NAS not working

Tried to listen to something via my NDS today, and discovered that my QNAP TS219Pii NAS has ‘died’.

Pressed the power button - no response. Unplugged the external 12v 5amp power supply from the NAS, only to find that the connector was red-hot. Left it alone for 20 minutes until it had cooled down. Plugged it back in. Lights came on the NAS for less than a second, then it ‘died’ again. Connector was immediately red hot. hmmm … fire risk? …

Tried to contact QNAP support via t’internet, but the website wouldn’t let me log in, even when I tried to set up as a new user. After a little effort found a UK phone number for them, and spoke to a support person. Told him that either the power supply or the NAS was faulty (not under warranty as >8 years old).

He suggested trying a new power supply and that if that didn’t cure it then I would need a new NAS. Told me to find a new power supply with same specs (as they don’t supply them).

So - what do you all think? Should I give that a try? It will probably mean getting a multipurpose power adapter of same spec, hopefully with adapters so that I can actually plug it into the NAS. Or should I just bite the bullet and get a new NAS?

If it’s a new NAS, what specs should I go for? I only use it for storing audio files, which I access via Asset UPNP (installed on the NAS). I use a 2 bay drive with 4TB drives. Does it really matter how much RAM it has and how fast the processor is?

Think I’ll just listen to LPs until I sort it out.

Get a new one.
Don’t spend loads, they have come along way in 8 years.
Get SSD drives too.

Do you have a backup of the NAS? Do you care about recovering the files that are on the NAS?

My synology 218+ was £300? Via amazon. I expect cheaper now. Dropped my ex WD nas drives into it and it sorted itself out. The wd drives are 5 years old now, but still perform fine. Both are 6TB and run in mirror raid mode. So if one dies I can pop another in and it will sort itself out. Qnap or synology are the favourite nas machines as 3rd party apps are well supported such as asset,roon and mimimserver. I added extra ram, because it was cheap, but doubt it made any real difference. Think I added a 4Gb to make a total of 6Gb.
Anyway, great nas, switches itself on and off and serves up my cds well. Why would you want a Melco or Core or anything else?

I have 3 TB of audio data. Rather expensive to buy SSDs, perhaps?

Yup. More than one, in fact.

Yes, but quieter and no mechanicals to break down.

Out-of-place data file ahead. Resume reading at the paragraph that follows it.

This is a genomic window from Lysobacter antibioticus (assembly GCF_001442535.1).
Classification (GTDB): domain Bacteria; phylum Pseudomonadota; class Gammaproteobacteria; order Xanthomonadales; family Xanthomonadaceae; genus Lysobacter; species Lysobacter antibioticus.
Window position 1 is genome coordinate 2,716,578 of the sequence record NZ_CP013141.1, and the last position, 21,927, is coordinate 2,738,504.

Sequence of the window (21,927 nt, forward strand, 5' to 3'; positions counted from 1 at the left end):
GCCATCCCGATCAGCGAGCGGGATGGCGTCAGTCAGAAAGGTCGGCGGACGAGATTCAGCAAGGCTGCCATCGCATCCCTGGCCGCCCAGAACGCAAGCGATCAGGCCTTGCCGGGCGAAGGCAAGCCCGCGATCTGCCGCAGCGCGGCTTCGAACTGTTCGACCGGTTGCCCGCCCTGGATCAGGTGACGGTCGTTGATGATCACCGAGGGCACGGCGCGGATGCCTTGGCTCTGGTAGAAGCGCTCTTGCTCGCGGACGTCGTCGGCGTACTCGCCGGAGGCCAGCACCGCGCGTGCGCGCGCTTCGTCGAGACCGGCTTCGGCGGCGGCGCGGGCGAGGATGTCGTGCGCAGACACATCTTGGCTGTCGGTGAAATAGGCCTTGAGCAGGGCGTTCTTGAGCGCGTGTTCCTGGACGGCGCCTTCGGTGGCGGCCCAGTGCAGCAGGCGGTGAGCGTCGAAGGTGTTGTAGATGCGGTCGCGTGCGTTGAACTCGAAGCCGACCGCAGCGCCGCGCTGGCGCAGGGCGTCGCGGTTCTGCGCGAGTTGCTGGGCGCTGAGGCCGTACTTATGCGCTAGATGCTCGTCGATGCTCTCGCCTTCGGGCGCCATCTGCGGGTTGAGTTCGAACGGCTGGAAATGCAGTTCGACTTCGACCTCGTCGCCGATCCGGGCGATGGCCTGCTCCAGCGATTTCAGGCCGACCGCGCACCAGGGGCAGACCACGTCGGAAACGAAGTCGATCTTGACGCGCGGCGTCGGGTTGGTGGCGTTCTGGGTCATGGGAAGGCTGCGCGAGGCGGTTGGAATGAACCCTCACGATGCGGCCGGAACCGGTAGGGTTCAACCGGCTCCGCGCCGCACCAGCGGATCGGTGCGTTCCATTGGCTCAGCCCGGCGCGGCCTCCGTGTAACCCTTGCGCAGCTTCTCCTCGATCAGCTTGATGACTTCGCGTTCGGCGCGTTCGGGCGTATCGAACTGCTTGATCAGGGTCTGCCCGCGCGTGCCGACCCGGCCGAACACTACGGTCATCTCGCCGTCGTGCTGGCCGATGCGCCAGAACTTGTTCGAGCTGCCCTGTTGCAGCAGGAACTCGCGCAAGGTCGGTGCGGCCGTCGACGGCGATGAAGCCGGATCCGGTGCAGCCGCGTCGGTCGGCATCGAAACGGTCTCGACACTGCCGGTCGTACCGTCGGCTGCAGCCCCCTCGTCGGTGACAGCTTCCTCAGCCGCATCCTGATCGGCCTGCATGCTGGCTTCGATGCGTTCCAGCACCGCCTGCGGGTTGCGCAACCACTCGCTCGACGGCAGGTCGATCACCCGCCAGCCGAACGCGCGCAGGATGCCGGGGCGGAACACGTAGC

Just a suggestion.

Then I’d recommend getting a new NAS and not wasting time with the old one. As others have said, nothing fancy needed. SSD has its advantages, but obviously a cost question. Fewer breakdowns, but that may not matter much if you use the 2nd disk in the 2-bay for an internal backup.

Get regular HDDs but make sure they are rated for Nas use. They are designed to last a lot longer.

That’s the way I do it : Mirror drives

Just been looking on Amazon :

QNAP TS-231K 2 Bay Desktop NAS Enclosure - 1GB RAM, Annapurna Labs 4-core, 1.7GHz Processor

Sounds very similar in spec to my current NAS, ? slightly slower processor, but 1GB RAM. Think it will be adequate?

Should be able to just use the WD Red Drives from my current defunct NAS.

Qnap have a transfer compatability site and these two are compatible. It also gives details of what to do.

1 Like

Thanks. I’ll order one tomorrow. Don’t want to order it tonight as we have our usual grandparents’ duty tomorrow so wouldn’t be here to accept delivery.

I would check to see if the resistor fix will work first.

I doubt it it’s not got the Intel Atom C2500 chipset that has the issue, my Synology 415+ had and it went pop.

Has anyone some real life and/or MTBF info on typical NAS & HDD life.
Might be useful to exchange whatever we have on this & help everyone plan for future needs.

My Synology DS214 was bought in 2014, its still quiet, no sign of problems, WD Reds are still running quietly. The only thing I’ve done is pull it out & open up for a dust clean every other year or so (the fan moves dust inside & it sticks around the vents)
Next move will be go for a model with more CPU & SSD, but not for a while yet.

Will depend on the HDs and their specs should state the MTBF. I have a 5-bay QNAP also with WD Red (5 TB each as a Raid 6). It’s now 10 years old and S.M.A.R.T. is reporting 100% healthy. However it has been light usage with just one daily backup run from my work machine and some light video streaming for a few years before Netflix

Nas rated drives are the key.
My WD reds started life in a rather poor WD Nas, but were transferred to the very good Synology about 18 months ago.
The Nas used to be on 24/7, but now only runs during the day at weekends and in the evening weekdays. Not least to reduce any unnecessary electricity consumption. I ought to look at the running hours of the drives.
Whilst ssd appears the future, they do degrade. Usually with lots of writing to, rather than via reading from them.
The most robust drives are the ones used for cctv recording. They get a 24/7 hammering.
If you use a simple 2 bay set up in mirror, you should not have an issue. Just replace each drive as after it fails. Although I do also backup my catalogue to a separate HD on my PC to avoid having to rip to Nas ever again. But that is overkill.

Why not get something lik a dell optiplex and stick it in the cupbaord, these NASes are all way over priced and underspecced.

just as a footnote on this - my older QNAP HS 215 would not upgrade the firmware and with the recent issues on QNAP with mailware, I decided to get an newer QNAP which I have been running now for a couple of month TS 251+ which I have to say is superb

so another consideration with updating NAS is to ensure firmware will update to ensure you are upto date with security issues